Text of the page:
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Starving Artist No More

Why da Vinci is rolling in his grave and thinking about peperoni pizza.

Oh, the wonders of Russian art. The great novelists. The great playwrights. The great poets. And, now, the great sausage artists.

That’s right, Russian art is branching out into the edible category with packaged meat art. See some of the great masterpieces reenvisioned with an eye for, well, the stomach.

So much for the starving artist stereotype.

And while nothing about packaged farm animal carcasses screams high culture to us, it does appear to be a thing of the bourgeois — let’s not forget that when the Titanic sank, there were 3,000 tons of ham onboard. (We’ve always wanted to throw something in from our new favorite timesuck, Unnecessary Knowledge.)

via English Russia


Geek Mondays: Unlimited Solar Power

Why MIT geeks are throwing the best dinner party ever.

After the extremely popular Blue Planet Run post last Friday, we’re still on a sustainable solutions high. And the good guys at MIT are right there with us. In a breakthrough discovery last week, they’ve found a new way of storing energy from sunlight that generates practically unlimited solar power.

Solar Power

Resembling plant photosynthesis, the process basically splits water into hydrogen and oxygen gases using sunlight. MIT chem professor Daniel Nocera explains. (Come on, stick with the man — he’s no stand-up comedian but let’s see Jerry Seinfeld save the world from the energy apocalypse.)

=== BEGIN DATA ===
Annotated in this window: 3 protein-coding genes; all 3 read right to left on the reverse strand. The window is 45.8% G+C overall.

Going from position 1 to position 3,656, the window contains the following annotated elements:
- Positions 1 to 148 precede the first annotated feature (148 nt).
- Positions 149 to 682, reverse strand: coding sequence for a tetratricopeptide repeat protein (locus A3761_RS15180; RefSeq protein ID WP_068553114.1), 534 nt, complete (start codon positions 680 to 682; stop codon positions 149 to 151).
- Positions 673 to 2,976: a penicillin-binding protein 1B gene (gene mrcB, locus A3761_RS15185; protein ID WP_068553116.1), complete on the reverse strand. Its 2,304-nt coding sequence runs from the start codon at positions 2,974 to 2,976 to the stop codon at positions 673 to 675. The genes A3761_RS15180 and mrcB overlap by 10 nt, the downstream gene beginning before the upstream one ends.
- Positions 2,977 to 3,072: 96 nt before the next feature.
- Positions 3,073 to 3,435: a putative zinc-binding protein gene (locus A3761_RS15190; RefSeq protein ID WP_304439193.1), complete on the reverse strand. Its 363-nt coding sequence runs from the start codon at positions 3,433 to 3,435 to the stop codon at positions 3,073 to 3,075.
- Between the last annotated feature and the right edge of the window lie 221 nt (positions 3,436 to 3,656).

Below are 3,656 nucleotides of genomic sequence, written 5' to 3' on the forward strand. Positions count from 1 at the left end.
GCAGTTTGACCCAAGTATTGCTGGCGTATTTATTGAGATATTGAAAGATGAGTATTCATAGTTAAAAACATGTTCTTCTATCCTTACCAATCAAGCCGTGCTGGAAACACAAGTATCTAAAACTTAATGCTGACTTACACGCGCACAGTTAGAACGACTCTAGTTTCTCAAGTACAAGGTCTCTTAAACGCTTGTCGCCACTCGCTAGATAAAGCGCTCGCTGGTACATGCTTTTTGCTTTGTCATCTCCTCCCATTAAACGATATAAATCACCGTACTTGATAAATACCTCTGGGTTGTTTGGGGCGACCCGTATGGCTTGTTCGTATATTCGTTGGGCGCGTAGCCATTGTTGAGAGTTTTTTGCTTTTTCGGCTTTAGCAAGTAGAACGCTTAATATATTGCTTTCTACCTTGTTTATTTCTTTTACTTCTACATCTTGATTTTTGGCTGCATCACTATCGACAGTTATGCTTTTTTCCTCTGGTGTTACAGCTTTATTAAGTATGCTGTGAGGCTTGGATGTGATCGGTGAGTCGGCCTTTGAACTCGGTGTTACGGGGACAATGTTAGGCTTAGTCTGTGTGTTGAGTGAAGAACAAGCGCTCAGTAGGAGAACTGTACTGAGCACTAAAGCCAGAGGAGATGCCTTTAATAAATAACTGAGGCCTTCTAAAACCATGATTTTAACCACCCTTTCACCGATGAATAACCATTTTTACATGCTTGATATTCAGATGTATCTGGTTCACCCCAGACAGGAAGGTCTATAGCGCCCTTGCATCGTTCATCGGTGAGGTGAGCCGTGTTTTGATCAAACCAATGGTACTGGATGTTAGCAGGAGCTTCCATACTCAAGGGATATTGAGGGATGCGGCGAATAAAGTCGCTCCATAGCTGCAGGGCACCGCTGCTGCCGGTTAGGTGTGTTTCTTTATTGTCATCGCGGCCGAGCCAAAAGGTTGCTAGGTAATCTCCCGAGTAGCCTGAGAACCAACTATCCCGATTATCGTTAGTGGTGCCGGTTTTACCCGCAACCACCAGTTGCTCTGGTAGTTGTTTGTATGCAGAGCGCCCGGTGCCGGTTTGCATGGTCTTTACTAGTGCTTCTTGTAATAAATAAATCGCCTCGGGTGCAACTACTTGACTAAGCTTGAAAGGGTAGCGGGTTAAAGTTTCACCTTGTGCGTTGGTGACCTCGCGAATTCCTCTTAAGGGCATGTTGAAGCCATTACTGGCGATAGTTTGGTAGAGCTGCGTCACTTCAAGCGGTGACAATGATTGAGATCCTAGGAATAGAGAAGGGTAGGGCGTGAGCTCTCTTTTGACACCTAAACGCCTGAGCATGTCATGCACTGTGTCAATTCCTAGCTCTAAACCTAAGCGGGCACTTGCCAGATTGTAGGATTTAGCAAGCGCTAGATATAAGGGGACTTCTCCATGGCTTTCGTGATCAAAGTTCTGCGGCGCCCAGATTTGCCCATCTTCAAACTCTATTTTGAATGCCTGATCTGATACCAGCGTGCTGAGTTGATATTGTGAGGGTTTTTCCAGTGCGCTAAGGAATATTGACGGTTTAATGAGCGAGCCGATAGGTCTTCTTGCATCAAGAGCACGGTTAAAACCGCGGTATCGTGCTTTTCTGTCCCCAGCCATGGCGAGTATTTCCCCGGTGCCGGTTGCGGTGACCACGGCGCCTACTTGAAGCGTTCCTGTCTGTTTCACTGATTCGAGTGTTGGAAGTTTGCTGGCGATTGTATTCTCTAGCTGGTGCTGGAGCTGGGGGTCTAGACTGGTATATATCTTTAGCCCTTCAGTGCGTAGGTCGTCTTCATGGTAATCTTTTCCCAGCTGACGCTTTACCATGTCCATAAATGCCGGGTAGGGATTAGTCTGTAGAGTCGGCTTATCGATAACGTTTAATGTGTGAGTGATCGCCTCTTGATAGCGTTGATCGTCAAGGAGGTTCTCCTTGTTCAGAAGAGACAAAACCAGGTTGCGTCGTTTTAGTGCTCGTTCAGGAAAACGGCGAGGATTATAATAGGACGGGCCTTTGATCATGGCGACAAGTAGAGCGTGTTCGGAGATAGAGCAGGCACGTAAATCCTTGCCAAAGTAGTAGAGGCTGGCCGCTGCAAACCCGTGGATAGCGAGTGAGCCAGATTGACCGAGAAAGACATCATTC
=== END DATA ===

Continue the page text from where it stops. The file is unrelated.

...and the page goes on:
Why is this huge? Because, so far, the one thing keeping solar power from reaching critical mass has been the struggle to store energy efficiently when the sun doesn’t shine. This new method — both cheap and easy to implement — will eventually allow homes to harness daytime solar energy and store it for electricity at night.

So who’s coming to our first solar-powered dinner party? Say, November 14, 2010? Don’t be late.

>>> via CleanTechnica


Photography Spotlight: Blue Planet Run

World-changing photography, or why the oil crisis is the least of our liquid worries.

The best of photography goes beyond visual fascination and stunning imagery, and serves as a moving call to action.

That’s exactly what photographers Rick Smolan and Jennifer Erwitt do in Blue Planet Run, their latest project with the ambitious goal of bringing clean drinking water to the world.

And if that’s where you roll your eyes because the blue-is-the-new-green card has been played before, stay with us: The seat of privileged is about to get a bit more uncomfortable.

The book, which Amazon offers as a free PDF for a limited time, is a tumultuous blend of photography both stunning photography, chilling revelations and — ultimately — a call to action that puts the solutions to the water problem front and center, and each of us in the driver’s seat to change.

Here are a few factoids about “the other half”:

  • 1.1 billion people don’t have access to clean water. That’s 1 in 6.

  • Half of the world today doesn’t have access to the quality of water available to Romans 2,000 years ago

  • 1.8 billion children die of waterborn disease every year. That’s one child every 15 seconds, or 3 dead children by the time it took you to get this far in the post.